Why a graphics book about graphics books? Noted art director Steven Heller, who wrote the introduction, thinks he owns all the ones mentioned here, but isn’t sure because his personal library – ‘a separate apartment where I store most of my books’ – is too disorganised. You and I, on the other hand, with less shelf space and a more limited budget, may need a bit of help in sifting through the thousands of titles in the field.
It’s a task, as Heller notes, that’s got harder in recent years, with the early to mid 20th Century’s steady trickle of sparsely illustrated volumes becoming a glossy, full-colour flood. This is a challenge to which Bibliographic doesn’t entirely rise: editor Jason Godfrey has chosen hardly anything beyond 2000.
He’s most generous to the decades between the 40s and the 80s, organising chronologically but within separate chapters on typography books, sourcebooks, instructional books, histories, anthologies and monographs.
Expertly laid out by Godfrey himself, the pages are devoted mainly to spreads from the books, with rather small, neatly set sidebars and captions. The copy is more informative than sparkling, and describing what each book contains serves only to make the reader feel more frustrated not to have it all in front of them. You do get a bit of context as well, though, with brief biographies of the authors and commentary on the relevant periods and trends in graphic design.
More than a few books here leap straight off the page and make you go and look them up on Amazon (many are out of print, but few are hopelessly rare): Edward Booth-Clibborn’s The Language of Graphics (1980) is an eye-popping cornucopia of timeless everyday masterpieces; Hans Neuberg’s Publicity and Graphic Design in the Chemical Industry (1967) might not catch your eye in a title listing, but if you like anything Swiss, you’ll love this; Nova: 1965-1975 (1993) is a shocking reminder that the 1990s style magazine wasn’t invented in the 1990s.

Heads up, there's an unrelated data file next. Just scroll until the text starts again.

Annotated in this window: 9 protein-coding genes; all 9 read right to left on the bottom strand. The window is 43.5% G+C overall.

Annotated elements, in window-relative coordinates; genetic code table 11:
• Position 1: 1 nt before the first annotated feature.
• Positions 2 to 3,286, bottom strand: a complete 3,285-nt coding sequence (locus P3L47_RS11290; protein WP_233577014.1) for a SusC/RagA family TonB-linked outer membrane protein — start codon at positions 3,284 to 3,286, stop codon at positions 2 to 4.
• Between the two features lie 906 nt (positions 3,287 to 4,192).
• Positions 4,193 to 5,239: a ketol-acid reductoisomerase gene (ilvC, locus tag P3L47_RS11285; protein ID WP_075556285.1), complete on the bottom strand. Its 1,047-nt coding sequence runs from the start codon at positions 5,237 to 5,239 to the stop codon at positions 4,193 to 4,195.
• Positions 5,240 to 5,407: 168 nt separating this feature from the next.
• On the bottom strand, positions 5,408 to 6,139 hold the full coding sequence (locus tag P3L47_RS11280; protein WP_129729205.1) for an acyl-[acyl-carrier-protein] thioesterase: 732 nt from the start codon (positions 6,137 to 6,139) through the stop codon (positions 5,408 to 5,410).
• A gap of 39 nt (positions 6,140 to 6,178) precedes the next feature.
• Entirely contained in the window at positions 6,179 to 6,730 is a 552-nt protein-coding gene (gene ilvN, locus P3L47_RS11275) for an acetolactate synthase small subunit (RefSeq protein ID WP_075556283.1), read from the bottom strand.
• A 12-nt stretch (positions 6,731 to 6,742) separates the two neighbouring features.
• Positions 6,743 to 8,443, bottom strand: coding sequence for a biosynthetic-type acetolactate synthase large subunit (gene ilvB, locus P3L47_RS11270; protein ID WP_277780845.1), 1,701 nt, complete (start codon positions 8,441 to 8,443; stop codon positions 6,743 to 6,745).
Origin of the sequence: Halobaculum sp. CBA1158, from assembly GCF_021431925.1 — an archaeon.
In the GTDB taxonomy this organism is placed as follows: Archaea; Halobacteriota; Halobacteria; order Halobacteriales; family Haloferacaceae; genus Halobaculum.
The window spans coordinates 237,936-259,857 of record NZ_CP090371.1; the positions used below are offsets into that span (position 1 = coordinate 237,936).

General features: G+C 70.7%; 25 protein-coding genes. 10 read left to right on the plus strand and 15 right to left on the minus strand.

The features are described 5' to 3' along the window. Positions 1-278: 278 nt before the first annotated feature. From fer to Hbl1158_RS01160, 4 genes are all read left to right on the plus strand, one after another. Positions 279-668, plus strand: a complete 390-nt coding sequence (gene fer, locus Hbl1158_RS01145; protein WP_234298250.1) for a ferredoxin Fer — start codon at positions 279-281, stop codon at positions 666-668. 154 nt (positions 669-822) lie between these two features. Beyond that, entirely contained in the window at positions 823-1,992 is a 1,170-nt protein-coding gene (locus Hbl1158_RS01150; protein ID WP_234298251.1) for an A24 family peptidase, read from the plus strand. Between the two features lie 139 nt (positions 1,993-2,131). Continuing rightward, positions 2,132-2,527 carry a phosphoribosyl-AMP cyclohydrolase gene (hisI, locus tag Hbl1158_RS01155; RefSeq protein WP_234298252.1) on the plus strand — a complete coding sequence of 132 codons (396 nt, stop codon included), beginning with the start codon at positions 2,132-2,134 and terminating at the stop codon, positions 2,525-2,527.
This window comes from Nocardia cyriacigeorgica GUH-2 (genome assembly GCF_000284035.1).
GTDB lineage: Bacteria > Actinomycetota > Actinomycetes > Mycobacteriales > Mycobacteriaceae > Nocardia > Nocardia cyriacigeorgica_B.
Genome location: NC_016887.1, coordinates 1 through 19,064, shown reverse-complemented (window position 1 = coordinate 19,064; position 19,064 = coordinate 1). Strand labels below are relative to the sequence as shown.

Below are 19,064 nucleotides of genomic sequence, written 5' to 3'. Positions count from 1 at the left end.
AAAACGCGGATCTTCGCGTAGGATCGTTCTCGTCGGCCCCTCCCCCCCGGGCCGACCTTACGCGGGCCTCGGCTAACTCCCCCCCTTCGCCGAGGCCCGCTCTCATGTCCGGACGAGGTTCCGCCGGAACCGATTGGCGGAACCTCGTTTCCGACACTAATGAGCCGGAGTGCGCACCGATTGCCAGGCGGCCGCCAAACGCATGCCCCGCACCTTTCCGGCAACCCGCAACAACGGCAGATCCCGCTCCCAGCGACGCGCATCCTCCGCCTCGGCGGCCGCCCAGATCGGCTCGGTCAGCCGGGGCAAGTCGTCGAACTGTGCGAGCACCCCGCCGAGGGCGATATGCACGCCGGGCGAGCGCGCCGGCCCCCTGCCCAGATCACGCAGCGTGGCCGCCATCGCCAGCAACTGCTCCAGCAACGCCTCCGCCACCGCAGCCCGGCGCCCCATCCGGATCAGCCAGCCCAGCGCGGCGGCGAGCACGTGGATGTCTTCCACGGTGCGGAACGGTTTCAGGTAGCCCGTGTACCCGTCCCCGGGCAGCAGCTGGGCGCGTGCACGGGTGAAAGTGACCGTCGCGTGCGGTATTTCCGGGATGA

There are the one-offs that have no particular place in design history but show the power of a unique vision: Ben Shahn’s Love and Joy about Letters (1964), Bradbury Thompson’s The Art of Graphic Design (1988). And the books where the work hasn’t dated well but the ideas are still fresh, like Bob Gill’s Forget All the Rules You Ever Learned about Graphic Design, Including the Ones in This Book (1981) and Paul Rand’s A Designer’s Art (1985).
And the obvious: Milton Glaser, Herb Lubalin, Neville Brody, David Carson, Tibor Kalman, Alan Fletcher, Stefan Sagmeister, Paula Scher. And the essential: Müller-Brockmann’s The Graphic Artist and His Design Problems (1961) and Grid Systems in Graphic Design (1981), Pentagram’s The Dictionary of Visual Language (1980), Edward Tufte’s The Visual Display of Quantitative Information (1983, although we’d have gone for 1990’s Envisioning Information).
Some of the older classics, as Godfrey quietly acknowledges, are no longer very relevant; books like Dwiggins’ Layout in Advertising (1928) are hard to relate to modern practice, and many of the styles celebrated were, with hindsight, dead ends that survive only in retro pastiche. This tips the balance of the book towards feeling slightly dusty. Perhaps one of its functions is to confirm the absence of a golden age in graphics: the best work is being done now.